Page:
Fascinating new study out of the entitled "The Age of Consequences: The Foreign Policy and National Security Implications of Global Climate Change."
Using a scenario planning method, the study explores what's "plausible" as it relates to climate change as opposed to what can be established with scientific certainty.
For each of the three plausible climate scenarios, we asked a national security expert to consider the projected environmental effects of global warming and map out the possible consequences for peace and stability. Further, we enlisted a historian of science to consider whether there was anything to learn from the experience of earlier civilizations confronted with rampant disease, flooding, or other forms of natural disaster.Real Climate has a much better breakdown, so I'm just sending you there. The potential outcomes are downright catastrophic (on practically a biblical scale):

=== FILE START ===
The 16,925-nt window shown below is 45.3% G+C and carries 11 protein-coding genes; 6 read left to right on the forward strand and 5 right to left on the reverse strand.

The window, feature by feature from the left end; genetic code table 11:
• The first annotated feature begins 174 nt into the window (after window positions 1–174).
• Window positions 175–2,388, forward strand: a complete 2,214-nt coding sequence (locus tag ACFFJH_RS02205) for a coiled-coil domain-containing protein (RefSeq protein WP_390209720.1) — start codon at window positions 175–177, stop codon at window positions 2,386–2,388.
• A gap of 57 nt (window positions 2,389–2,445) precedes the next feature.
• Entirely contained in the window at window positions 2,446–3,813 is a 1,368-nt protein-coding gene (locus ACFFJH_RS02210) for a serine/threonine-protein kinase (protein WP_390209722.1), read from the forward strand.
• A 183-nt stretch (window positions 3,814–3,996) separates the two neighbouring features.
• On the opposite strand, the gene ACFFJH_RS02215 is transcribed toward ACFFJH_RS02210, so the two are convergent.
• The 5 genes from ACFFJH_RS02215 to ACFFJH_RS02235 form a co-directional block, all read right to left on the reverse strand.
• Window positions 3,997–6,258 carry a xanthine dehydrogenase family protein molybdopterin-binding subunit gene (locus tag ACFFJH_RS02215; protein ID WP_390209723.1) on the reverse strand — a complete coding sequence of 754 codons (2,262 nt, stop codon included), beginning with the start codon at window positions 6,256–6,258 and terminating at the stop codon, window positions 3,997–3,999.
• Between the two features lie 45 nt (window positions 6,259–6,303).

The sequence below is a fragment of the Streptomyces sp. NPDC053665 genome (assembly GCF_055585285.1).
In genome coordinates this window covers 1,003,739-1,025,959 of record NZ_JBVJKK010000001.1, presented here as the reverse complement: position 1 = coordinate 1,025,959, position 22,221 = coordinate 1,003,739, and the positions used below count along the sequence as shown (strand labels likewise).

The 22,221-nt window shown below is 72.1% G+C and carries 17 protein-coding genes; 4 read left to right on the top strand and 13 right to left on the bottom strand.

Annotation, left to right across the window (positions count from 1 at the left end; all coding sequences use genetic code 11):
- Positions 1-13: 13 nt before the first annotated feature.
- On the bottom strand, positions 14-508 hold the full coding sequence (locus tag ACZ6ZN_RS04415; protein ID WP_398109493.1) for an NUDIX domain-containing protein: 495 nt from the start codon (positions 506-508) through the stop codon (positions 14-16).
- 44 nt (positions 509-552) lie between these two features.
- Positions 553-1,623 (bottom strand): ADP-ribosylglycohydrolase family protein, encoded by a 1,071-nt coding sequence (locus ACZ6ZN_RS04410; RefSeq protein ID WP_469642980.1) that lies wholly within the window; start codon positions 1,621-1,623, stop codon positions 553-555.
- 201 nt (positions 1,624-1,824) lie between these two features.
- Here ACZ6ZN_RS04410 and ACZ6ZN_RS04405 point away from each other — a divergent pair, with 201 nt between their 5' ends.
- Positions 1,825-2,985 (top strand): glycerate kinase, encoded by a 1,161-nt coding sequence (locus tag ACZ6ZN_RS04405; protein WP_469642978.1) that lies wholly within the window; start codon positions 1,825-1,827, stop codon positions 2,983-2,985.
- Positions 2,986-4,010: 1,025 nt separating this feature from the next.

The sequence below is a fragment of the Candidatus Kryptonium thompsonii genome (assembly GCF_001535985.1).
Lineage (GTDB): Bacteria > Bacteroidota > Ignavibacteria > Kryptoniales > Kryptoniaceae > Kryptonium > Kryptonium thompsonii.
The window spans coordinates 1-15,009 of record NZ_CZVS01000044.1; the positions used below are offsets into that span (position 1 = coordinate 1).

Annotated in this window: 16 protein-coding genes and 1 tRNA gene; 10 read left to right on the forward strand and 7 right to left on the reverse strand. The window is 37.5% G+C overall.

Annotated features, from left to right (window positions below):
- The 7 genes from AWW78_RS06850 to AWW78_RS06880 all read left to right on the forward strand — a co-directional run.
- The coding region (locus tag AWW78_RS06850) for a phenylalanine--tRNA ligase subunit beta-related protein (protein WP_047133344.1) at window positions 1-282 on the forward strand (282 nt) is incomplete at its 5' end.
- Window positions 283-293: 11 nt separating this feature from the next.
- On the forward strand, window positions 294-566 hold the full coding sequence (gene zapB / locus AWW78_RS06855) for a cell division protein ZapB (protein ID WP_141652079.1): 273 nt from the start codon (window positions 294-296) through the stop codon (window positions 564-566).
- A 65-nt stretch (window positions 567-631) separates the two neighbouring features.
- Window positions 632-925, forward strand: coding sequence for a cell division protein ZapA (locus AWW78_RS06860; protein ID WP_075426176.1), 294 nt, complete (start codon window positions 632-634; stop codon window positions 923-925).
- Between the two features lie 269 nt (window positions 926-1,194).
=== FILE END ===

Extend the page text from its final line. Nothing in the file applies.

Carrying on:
The “expected” scenario calls for 1.3 °C of warming globally, by the year 2040. Changes in precipitation and sea level prompt migration at a scale sufficient to challenge the cohesion of nations...I won't even bother posting the "catastrophic scenario" as I'm sure you get the hint. A compelling study and read.
...In the “severe” scenario, the globe warms by 2.6 °C by 2040 and sea level rises about a half a meter. Scientists in 2040 conclude that the eventual collapse of Greenland and the West Antarctic ice sheets has become inevitable in the centuries that follow. Agricultural production declines in the arid subtropics and in increasingly flooded river deltas. Again to pick a random example from the report: the river systems in the American Southwest collapse, leading to impoverishment of Northern Mexico and increased migration pressure in the U.S. Resource stress in Latin American leads to a tendency toward populist, Chavez-type governments, and more extensive regions of de facto anarchy such as found today in parts of Colombia.